Do we desire an indigenous studio system like Hollywood, or do we provide a quality film making service to the world without retaining all profit and IP making it analogous to the motor industry suggesting the UK is a hub for overseas manufacturers? Do we want the filmic equivalent of Volkswagen?

The UK car industry has a manufacturing capacity, highly trained work force and leaders in research and design with manufacturers locating their R&D operation in the UK. Essentially, this is the current film industry.

Alternatively, do we aspire to an indigenous Volkswagen? Arguably, BBC Films, Film 4, Sky (come on ITV) plus the Pinewood Studios initiatives are our Volkswagen. What needs to be done to expand the volume of films into which these companies invest?

The tax breaks encourage film production. Can more be done to ensure that the profit remains in the UK to ensure continuity of business? Relaxing the rules on co production and location will help, but too much tinkering could breach EU competition and US Anti Trust laws. Mainland Europe style quotas, for non mainsteam productions would help; commitment by cinema chains and broadcasters to provide greater choice and diversity would assist. Should incentives be developed for an internationally competitive distribution system?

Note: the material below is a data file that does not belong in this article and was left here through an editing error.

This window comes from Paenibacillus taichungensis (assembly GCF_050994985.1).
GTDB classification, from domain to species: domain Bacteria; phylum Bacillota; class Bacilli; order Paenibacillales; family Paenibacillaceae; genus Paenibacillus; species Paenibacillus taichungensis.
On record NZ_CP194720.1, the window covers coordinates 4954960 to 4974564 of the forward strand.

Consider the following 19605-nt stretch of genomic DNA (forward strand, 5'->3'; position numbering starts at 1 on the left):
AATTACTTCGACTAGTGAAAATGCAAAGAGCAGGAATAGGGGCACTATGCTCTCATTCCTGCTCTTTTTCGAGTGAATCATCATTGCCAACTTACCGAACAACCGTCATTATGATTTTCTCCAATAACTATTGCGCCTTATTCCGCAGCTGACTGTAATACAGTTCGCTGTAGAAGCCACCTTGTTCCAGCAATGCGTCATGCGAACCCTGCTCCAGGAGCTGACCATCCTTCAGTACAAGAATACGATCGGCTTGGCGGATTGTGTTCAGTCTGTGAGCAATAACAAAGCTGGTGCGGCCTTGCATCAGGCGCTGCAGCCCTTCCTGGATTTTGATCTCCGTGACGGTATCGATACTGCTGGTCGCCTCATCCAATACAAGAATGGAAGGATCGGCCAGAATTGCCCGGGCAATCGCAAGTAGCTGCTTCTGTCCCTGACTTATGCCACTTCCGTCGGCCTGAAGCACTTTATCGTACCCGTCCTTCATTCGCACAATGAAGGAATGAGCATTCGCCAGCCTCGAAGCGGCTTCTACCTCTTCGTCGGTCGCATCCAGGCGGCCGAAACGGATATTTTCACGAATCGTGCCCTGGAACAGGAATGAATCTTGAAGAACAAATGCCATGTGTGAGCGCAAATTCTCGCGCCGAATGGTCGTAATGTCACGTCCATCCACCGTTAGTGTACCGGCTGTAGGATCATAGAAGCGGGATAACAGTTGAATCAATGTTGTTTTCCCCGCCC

Morgan cars has an international customer base, so why not the film equivalent? Morgan has a business model and infrastructure scaled to its size and makes profit. Michael Cowan illustrated good films can be made for little money and make profit; these films need the right type of backers and distributors who do not judge outcome by Avatar proportions.

The structuring of films should be considered. Why not cooperatives, Community Interest Companies, not for profit organisations, the so called John Lewis model and joint ventures with other industries? Why only one type of business model? Collaborations with local government, possibly the Localism legislation may give opportunity; VW is part owned by the equivalent of Buckinghamshire County Council.'


Julian Wilkins

Julian Wilkins is Editorial Director for Blue Pencil Media Limited. Julian has a LLB (Hons) in law and M.Phil in law as well as a Diploma in European law and was admitted as a solicitor in 1988; he practices in the area of media, entertainment, and intellectual property law as a consultant for Devereaux Solicitors in London. Julian is also a Notary Public and CEDR accredited commercial mediator. Julian has written for academic publications and contributed to an Exhibition Catalogue about 1960s photographer Philip Townsend. Julian is a member of the International Association of Entertainment Lawyers and also the British Institute of International and Comparative law. Julian is a finalist in The Media Lunch Club “Short Circuit” script competition to be held in November 2011. Julian’s comments “The rapidly changing world economy and technology is presenting incredible opportunities for the Creative Industries and Blue Pencil hopes to reflect and contribute to these changes.”